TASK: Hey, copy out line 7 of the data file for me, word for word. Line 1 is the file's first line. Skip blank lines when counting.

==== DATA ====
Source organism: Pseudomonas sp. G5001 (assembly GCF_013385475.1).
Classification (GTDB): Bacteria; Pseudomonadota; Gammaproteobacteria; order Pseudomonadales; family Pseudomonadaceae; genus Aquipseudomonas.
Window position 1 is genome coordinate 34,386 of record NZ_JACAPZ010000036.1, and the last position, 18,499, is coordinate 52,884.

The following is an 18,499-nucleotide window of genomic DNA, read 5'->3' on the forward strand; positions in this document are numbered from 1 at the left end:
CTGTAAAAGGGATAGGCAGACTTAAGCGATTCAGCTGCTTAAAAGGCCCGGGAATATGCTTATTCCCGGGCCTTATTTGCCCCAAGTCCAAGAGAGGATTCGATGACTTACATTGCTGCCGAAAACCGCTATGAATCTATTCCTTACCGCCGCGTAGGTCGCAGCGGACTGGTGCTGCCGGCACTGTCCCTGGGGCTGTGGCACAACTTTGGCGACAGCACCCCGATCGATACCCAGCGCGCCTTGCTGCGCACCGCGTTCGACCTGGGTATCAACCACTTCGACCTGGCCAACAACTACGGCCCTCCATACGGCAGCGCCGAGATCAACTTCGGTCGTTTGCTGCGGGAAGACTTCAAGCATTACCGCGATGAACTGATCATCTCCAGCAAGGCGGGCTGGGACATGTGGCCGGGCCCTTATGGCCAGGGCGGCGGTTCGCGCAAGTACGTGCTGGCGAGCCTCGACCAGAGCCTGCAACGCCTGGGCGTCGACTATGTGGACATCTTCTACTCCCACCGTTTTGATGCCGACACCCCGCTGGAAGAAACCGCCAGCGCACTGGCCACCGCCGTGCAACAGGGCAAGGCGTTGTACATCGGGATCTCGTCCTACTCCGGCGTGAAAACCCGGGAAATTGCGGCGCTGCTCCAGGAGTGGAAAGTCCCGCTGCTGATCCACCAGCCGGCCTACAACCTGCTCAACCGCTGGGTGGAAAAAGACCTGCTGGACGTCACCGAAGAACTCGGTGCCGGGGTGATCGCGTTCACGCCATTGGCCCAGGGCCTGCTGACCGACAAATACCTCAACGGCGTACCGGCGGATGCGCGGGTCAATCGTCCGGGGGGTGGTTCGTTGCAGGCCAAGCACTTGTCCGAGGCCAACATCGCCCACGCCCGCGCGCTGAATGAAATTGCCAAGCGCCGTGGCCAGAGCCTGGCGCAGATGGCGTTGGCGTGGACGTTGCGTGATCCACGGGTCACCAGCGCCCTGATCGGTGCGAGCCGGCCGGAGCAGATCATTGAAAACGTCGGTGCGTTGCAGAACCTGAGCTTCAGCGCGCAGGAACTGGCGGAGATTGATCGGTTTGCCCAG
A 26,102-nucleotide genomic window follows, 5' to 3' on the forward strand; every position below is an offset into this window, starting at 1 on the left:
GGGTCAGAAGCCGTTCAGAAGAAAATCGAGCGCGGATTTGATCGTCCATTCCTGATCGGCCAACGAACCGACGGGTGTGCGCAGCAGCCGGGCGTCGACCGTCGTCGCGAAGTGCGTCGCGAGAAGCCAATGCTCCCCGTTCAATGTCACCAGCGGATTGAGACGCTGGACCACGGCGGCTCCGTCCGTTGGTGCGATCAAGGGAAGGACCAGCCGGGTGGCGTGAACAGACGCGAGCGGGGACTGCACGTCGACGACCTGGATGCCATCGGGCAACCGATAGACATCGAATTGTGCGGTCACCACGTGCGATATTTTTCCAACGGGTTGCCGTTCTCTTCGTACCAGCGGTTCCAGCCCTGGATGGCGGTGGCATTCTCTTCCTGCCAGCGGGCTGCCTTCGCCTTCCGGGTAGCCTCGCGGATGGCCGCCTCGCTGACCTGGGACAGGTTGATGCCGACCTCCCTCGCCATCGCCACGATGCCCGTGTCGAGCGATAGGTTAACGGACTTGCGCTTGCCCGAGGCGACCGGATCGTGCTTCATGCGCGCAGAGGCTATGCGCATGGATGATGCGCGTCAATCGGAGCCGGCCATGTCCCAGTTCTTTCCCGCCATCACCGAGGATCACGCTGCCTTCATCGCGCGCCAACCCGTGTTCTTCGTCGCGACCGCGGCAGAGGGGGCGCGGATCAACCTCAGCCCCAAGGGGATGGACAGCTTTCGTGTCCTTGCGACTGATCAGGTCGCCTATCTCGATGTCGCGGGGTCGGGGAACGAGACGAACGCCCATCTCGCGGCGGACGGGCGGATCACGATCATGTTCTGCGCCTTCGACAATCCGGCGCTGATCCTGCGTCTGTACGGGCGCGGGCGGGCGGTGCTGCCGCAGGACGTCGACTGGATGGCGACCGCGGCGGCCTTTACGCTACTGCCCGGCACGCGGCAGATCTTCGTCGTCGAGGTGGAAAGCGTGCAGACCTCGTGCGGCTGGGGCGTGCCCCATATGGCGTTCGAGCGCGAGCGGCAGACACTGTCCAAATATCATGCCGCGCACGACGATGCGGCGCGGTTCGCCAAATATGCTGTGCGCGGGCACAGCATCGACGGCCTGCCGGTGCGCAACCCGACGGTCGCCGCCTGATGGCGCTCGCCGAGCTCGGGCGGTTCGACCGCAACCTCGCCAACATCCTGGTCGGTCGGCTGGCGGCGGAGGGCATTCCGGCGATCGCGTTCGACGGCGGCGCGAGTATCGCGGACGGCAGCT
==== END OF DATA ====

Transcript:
GGGTCAGAAGCCGTTCAGAAGAAAATCGAGCGCGGATTTGATCGTCCATTCCTGATCGGCCAACGAACCGACGGGTGTGCGCAGCAGCCGGGCGTCGACCGTCGTCGCGAAGTGCGTCGCGAGAAGCCAATGCTCCCCGTTCAATGTCACCAGCGGATTGAGACGCTGGACCACGGCGGCTCCGTCCGTTGGTGCGATCAAGGGAAGGACCAGCCGGGTGGCGTGAACAGACGCGAGCGGGGACTGCACGTCGACGACCTGGATGCCATCGGGCAACCGATAGACATCGAATTGTGCGGTCACCACGTGCGATATTTTTCCAACGGGTTGCCGTTCTCTTCGTACCAGCGGTTCCAGCCCTGGATGGCGGTGGCATTCTCTTCCTGCCAGCGGGCTGCCTTCGCCTTCCGGGTAGCCTCGCGGATGGCCGCCTCGCTGACCTGGGACAGGTTGATGCCGACCTCCCTCGCCATCGCCACGATGCCCGTGTCGAGCGATAGGTTAACGGACTTGCGCTTGCCCGAGGCGACCGGATCGTGCTTCATGCGCGCAGAGGCTATGCGCATGGATGATGCGCGTCAATCGGAGCCGGCCATGTCCCAGTTCTTTCCCGCCATCACCGAGGATCACGCTGCCTTCATCGCGCGCCAACCCGTGTTCTTCGTCGCGACCGCGGCAGAGGGGGCGCGGATCAACCTCAGCCCCAAGGGGATGGACAGCTTTCGTGTCCTTGCGACTGATCAGGTCGCCTATCTCGATGTCGCGGGGTCGGGGAACGAGACGAACGCCCATCTCGCGGCGGACGGGCGGATCACGATCATGTTCTGCGCCTTCGACAATCCGGCGCTGATCCTGCGTCTGTACGGGCGCGGGCGGGCGGTGCTGCCGCAGGACGTCGACTGGATGGCGACCGCGGCGGCCTTTACGCTACTGCCCGGCACGCGGCAGATCTTCGTCGTCGAGGTGGAAAGCGTGCAGACCTCGTGCGGCTGGGGCGTGCCCCATATGGCGTTCGAGCGCGAGCGGCAGACACTGTCCAAATATCATGCCGCGCACGACGATGCGGCGCGGTTCGCCAAATATGCTGTGCGCGGGCACAGCATCGACGGCCTGCCGGTGCGCAACCCGACGGTCGCCGCCTGATGGCGCTCGCCGAGCTCGGGCGGTTCGACCGCAACCTCGCCAACATCCTGGTCGGTCGGCTGGCGGCGGAGGGCATTCCGGCGATCGCGTTCGACGGCGGCGCGAGTATCGCGGACGGCAGCT